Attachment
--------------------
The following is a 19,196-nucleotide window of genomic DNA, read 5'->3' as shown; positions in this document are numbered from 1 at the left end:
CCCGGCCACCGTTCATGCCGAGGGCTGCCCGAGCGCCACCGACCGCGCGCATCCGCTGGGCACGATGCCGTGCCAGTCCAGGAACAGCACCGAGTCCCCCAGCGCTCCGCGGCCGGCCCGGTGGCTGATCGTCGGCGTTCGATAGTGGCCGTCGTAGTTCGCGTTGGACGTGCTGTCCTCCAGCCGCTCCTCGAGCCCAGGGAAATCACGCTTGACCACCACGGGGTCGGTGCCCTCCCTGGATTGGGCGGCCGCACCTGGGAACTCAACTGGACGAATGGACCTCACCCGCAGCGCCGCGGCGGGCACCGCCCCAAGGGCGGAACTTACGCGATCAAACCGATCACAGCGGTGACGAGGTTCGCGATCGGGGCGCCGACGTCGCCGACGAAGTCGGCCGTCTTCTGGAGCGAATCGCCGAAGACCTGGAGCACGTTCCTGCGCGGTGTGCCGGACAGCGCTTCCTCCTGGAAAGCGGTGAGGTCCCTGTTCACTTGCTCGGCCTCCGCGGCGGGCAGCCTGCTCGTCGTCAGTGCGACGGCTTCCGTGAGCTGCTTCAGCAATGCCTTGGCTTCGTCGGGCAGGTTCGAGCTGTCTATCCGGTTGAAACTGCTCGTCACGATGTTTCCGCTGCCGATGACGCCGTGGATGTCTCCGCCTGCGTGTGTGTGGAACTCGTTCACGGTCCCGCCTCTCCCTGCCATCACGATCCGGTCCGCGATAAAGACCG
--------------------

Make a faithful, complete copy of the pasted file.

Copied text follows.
The following is a 19,196-nucleotide window of genomic DNA, read 5'->3' as shown; positions in this document are numbered from 1 at the left end:
CCCGGCCACCGTTCATGCCGAGGGCTGCCCGAGCGCCACCGACCGCGCGCATCCGCTGGGCACGATGCCGTGCCAGTCCAGGAACAGCACCGAGTCCCCCAGCGCTCCGCGGCCGGCCCGGTGGCTGATCGTCGGCGTTCGATAGTGGCCGTCGTAGTTCGCGTTGGACGTGCTGTCCTCCAGCCGCTCCTCGAGCCCAGGGAAATCACGCTTGACCACCACGGGGTCGGTGCCCTCCCTGGATTGGGCGGCCGCACCTGGGAACTCAACTGGACGAATGGACCTCACCCGCAGCGCCGCGGCGGGCACCGCCCCAAGGGCGGAACTTACGCGATCAAACCGATCACAGCGGTGACGAGGTTCGCGATCGGGGCGCCGACGTCGCCGACGAAGTCGGCCGTCTTCTGGAGCGAATCGCCGAAGACCTGGAGCACGTTCCTGCGCGGTGTGCCGGACAGCGCTTCCTCCTGGAAAGCGGTGAGGTCCCTGTTCACTTGCTCGGCCTCCGCGGCGGGCAGCCTGCTCGTCGTCAGTGCGACGGCTTCCGTGAGCTGCTTCAGCAATGCCTTGGCTTCGTCGGGCAGGTTCGAGCTGTCTATCCGGTTGAAACTGCTCGTCACGATGTTTCCGCTGCCGATGACGCCGTGGATGTCTCCGCCTGCGTGTGTGTGGAACTCGTTCACGGTCCCGCCTCTCCCTGCCATCACGATCCGGTCCGCGATAAAGACCG